It’s Been a Long Time Baby

It’s been 8 months since I wrote anything here? Golly.

So, I bought a boat in the end. An eleven year old wooden GP14. Daniel came on board and we spent the summer and Autumn trying not to be last in the club racing at Sutton Dinghy Club. We managed second from last once or twice and were bloody happy with that!

Mark, Daniel and a GP14 called Kaya

In all seriousness, sailing is an incredible sport. There’s so much to learn technically, yet someone with very little experience can get out there for a Sunday afternoon of seriously exhilarating racing. On a sunny day with a 15 to 20 knot breeze, it can’t be beaten.

Late in October, the Hot Toddy GP14 meet at Sutton was definitely the highlight of the whole season. Force 4-5 winds, 4 races offshore and 20+ GP14 crews made for a real taste of what serious dinghy racing is all about. We won ourselves a “good effort for a newcomer” trophy, but after Hugh Gill talked me through some photos of the event I’m only itching for the new season to start and make a better effort to keep up with the fleet this year.

In late August we spent a week trekking the northern half of the GR20 in Corsica, organised by UTracks. It’s a pity I didn’t do a proper day-by-day blog of the trek, but anyway …

The GR20 is known as the “toughest long distance trek in Europe” and I can see why now. Sure, there’s a lot of ascent and descent on the stages, but then you have to factor in the serious heat and the fact that it’s not a nice Alpine footpath, but a series of boulder field and bone-jarring scrambles. We really enjoyed the week, and the scenery was incredible, but we’re very glad we didn’t sign up for the full two week GR20 trek.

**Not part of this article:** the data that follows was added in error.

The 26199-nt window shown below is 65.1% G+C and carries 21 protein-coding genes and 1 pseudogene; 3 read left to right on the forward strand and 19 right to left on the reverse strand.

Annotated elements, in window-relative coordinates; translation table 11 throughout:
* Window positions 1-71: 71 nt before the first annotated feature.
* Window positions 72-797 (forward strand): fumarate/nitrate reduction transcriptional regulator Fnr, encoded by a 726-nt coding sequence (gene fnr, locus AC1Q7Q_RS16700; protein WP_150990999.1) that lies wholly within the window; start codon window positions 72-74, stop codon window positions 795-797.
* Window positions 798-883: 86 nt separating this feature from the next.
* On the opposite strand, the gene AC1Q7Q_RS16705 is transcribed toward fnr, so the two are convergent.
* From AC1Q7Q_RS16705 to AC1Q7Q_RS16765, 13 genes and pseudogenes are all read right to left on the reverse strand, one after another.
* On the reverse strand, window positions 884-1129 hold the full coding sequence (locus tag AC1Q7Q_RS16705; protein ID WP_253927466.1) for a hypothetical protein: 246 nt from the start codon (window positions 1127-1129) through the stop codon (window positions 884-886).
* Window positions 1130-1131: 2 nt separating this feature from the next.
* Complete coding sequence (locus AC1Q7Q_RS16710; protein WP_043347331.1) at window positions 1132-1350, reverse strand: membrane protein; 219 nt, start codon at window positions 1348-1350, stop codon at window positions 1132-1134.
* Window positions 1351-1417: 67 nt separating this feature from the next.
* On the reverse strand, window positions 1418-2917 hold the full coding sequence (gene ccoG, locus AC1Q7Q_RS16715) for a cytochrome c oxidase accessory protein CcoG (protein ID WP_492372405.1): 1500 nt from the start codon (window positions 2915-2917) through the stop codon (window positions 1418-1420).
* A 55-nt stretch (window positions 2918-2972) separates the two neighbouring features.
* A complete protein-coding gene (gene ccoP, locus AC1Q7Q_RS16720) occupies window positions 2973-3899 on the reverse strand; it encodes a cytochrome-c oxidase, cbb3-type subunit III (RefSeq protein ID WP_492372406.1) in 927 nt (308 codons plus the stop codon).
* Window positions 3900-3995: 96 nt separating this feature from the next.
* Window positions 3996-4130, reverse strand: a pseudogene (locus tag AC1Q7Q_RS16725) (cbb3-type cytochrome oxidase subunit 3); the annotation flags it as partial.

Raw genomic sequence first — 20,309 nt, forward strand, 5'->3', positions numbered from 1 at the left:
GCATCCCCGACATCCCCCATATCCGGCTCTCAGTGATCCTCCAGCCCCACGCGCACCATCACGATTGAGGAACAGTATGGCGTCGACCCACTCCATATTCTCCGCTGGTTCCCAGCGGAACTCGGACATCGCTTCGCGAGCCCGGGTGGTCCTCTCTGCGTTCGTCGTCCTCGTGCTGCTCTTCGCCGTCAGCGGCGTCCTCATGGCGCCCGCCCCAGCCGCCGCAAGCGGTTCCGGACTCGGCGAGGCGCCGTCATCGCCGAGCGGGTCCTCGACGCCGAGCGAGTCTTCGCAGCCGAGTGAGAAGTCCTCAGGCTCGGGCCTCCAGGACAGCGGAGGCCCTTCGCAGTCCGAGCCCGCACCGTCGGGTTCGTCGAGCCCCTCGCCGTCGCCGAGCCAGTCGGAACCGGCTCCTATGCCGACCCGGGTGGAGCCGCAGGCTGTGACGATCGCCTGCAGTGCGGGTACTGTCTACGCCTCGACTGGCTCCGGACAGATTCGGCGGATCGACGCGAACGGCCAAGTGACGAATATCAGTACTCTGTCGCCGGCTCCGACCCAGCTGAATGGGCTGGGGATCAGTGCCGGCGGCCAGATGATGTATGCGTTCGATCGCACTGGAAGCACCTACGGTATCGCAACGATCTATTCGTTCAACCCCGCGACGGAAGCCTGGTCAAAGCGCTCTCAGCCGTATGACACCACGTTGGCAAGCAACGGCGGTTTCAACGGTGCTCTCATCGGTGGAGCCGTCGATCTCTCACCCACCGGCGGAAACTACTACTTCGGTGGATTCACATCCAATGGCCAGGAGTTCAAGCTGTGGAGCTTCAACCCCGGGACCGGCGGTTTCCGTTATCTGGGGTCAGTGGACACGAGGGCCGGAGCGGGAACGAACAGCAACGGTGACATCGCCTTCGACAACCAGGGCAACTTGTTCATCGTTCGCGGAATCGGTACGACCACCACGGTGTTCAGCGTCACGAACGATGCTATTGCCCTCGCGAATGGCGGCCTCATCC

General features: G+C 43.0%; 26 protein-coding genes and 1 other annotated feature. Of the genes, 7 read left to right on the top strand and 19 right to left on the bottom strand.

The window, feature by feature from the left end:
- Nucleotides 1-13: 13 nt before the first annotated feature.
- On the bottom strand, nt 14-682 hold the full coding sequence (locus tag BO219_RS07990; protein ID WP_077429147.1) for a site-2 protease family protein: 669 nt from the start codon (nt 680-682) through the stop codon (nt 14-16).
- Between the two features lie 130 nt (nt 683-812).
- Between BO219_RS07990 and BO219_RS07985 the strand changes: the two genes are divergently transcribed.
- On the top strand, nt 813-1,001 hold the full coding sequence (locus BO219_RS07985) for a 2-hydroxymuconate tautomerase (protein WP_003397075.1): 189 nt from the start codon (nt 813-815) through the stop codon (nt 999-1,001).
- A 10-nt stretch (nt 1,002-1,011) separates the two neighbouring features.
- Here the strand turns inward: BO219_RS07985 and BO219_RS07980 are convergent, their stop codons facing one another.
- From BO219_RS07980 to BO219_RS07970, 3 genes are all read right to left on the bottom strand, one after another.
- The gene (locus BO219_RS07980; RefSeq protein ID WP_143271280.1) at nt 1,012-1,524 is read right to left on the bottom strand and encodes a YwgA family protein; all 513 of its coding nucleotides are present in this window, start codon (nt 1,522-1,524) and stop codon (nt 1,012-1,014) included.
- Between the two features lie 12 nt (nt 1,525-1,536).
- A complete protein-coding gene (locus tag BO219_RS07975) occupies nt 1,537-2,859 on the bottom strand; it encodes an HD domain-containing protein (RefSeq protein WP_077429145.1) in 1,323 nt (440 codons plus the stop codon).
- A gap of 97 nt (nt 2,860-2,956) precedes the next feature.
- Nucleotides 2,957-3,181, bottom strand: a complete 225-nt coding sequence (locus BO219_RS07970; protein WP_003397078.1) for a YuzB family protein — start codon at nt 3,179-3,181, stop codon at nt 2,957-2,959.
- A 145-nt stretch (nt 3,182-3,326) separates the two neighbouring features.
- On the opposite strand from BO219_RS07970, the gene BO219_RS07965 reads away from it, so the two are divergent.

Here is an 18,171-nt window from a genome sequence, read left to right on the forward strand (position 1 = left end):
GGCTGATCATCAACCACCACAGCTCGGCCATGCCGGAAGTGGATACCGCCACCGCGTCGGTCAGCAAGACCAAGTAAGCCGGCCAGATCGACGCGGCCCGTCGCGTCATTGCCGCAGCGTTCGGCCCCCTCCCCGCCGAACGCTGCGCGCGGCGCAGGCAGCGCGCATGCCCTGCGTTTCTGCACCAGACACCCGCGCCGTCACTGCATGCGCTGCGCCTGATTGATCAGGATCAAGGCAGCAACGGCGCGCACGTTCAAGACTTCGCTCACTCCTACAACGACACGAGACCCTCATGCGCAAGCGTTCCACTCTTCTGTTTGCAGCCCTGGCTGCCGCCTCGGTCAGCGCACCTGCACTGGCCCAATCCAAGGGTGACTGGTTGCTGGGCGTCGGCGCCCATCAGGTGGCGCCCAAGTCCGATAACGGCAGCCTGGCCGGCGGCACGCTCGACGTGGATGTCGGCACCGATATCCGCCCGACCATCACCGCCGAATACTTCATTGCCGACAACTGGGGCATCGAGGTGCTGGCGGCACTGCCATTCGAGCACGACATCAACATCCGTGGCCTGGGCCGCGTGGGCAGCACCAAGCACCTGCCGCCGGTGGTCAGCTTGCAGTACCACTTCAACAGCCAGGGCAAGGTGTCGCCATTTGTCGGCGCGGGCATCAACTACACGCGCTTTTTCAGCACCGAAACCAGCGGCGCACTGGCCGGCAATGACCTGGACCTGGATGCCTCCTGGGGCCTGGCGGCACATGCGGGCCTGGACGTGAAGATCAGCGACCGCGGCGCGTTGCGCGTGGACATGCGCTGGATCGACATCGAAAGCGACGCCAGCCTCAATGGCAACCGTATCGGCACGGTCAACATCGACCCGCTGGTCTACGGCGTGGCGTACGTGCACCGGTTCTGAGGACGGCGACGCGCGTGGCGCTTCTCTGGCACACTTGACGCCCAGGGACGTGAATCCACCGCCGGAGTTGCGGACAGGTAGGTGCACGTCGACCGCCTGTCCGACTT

The most famous part of the GR20 is the Cirque de la Solitude. Basically, you get up to a col and find that the path becomes a very exposed, near vertical, 200m drop followed by a near vertical 200m ascent. Our guide book claimed the section is completely over-hyped, but honestly we were surprised that thousands of people go through there every year. In the Alps, this would be via ferrata, you’d wear a harness and helmet and you’d be cliped safely into iron rails. Here, you just had a ladder or two and some rusty old iron chains. Me abiding memory is of Catherine climbing up a slab behind me and thinking “if she slips now, she’s gone”.

In this photo, the route starts at the bottom of the photo and ends at the col at the top. One of the little specks up the top is a person.

Cirque de la Solitude

In October, I went along to Dublin Marathon and helped out in the baggage area to give a bit back after running it last year. After running with her a fair bit over the summer, it was brilliant to meet Maura after she had gotten over the line in under four hours.

In November, Paula and I entered in the Cooley Raid adventure race. The 8 hours kayaking, mountain running, mountain biking, more mountain runningĀ  and more mount biking was a tough day out, but great fun. We didn’t push ourselves too hard during the day, since we wanted to make sure we finished. We did actually do the bonus run section and got to every checkpoint, which we were very proud of. Apparently it’s unusual to sit in the middle of the race and stuff your face with pasta, judging by the chuckles we got!

Paula and Mark at the Cooley Raid – taken by maryd0502

My running took a bit of a nose dive after adventure race as my good friend, shin splits, paid me an extended visit over the last few months. I’m back comfortably running 10-15k again, and looking forward to some good running over the next year. The IMRA season kicked off in Howth again this year, but with a much more interesting route. It was nice to go along and run a reasonably time without pushing too hard.

Up the mountains

Over the winter, Catherine and I surprised ourselves by getting out in the mountains fairly regularly. We got up Lugnaquilla, Glendalough/Camaderry, Glendalough/Mullacor/Derrybawn, Crone/Lough Tay/Djouce, Coumshingaun in the Comeraghs, the Knockmealdown and Galtymore. Some of the days out have been magical – cold, dry and sunny with the mountain tops covered in snow and ice. We can definitely recommend winter hiking in Ireland!

Cathy on Djouce

But there’s more adventuring to come yet! At the end of February, the two of us are off to climb Mount Kilimanjaro, then to chill on the beach in Zanzibar before going on safari in Kenya. Let’s see if I can get around to writing some decent blogs on that trip …